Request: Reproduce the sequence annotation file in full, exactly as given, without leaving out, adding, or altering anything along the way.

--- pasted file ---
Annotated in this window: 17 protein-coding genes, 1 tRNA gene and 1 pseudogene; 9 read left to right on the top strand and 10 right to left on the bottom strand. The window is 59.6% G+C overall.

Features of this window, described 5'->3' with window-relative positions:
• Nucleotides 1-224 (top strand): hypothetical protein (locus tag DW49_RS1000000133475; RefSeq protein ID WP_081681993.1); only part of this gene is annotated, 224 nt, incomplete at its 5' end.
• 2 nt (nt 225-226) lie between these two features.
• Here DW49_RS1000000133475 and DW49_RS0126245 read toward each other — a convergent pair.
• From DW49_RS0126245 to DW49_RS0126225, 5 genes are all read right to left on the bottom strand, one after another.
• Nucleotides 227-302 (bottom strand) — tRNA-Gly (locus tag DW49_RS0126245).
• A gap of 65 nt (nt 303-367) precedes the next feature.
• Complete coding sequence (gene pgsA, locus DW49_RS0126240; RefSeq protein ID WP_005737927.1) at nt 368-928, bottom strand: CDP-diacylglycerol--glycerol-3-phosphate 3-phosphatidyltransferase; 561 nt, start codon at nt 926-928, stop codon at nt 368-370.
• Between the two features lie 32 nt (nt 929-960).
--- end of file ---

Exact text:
Annotated in this window: 17 protein-coding genes, 1 tRNA gene and 1 pseudogene; 9 read left to right on the top strand and 10 right to left on the bottom strand. The window is 59.6% G+C overall.

Features of this window, described 5'->3' with window-relative positions:
• Nucleotides 1-224 (top strand): hypothetical protein (locus tag DW49_RS1000000133475; RefSeq protein ID WP_081681993.1); only part of this gene is annotated, 224 nt, incomplete at its 5' end.
• 2 nt (nt 225-226) lie between these two features.
• Here DW49_RS1000000133475 and DW49_RS0126245 read toward each other — a convergent pair.
• From DW49_RS0126245 to DW49_RS0126225, 5 genes are all read right to left on the bottom strand, one after another.
• Nucleotides 227-302 (bottom strand) — tRNA-Gly (locus tag DW49_RS0126245).
• A gap of 65 nt (nt 303-367) precedes the next feature.
• Complete coding sequence (gene pgsA, locus DW49_RS0126240; RefSeq protein ID WP_005737927.1) at nt 368-928, bottom strand: CDP-diacylglycerol--glycerol-3-phosphate 3-phosphatidyltransferase; 561 nt, start codon at nt 926-928, stop codon at nt 368-370.
• Between the two features lie 32 nt (nt 929-960).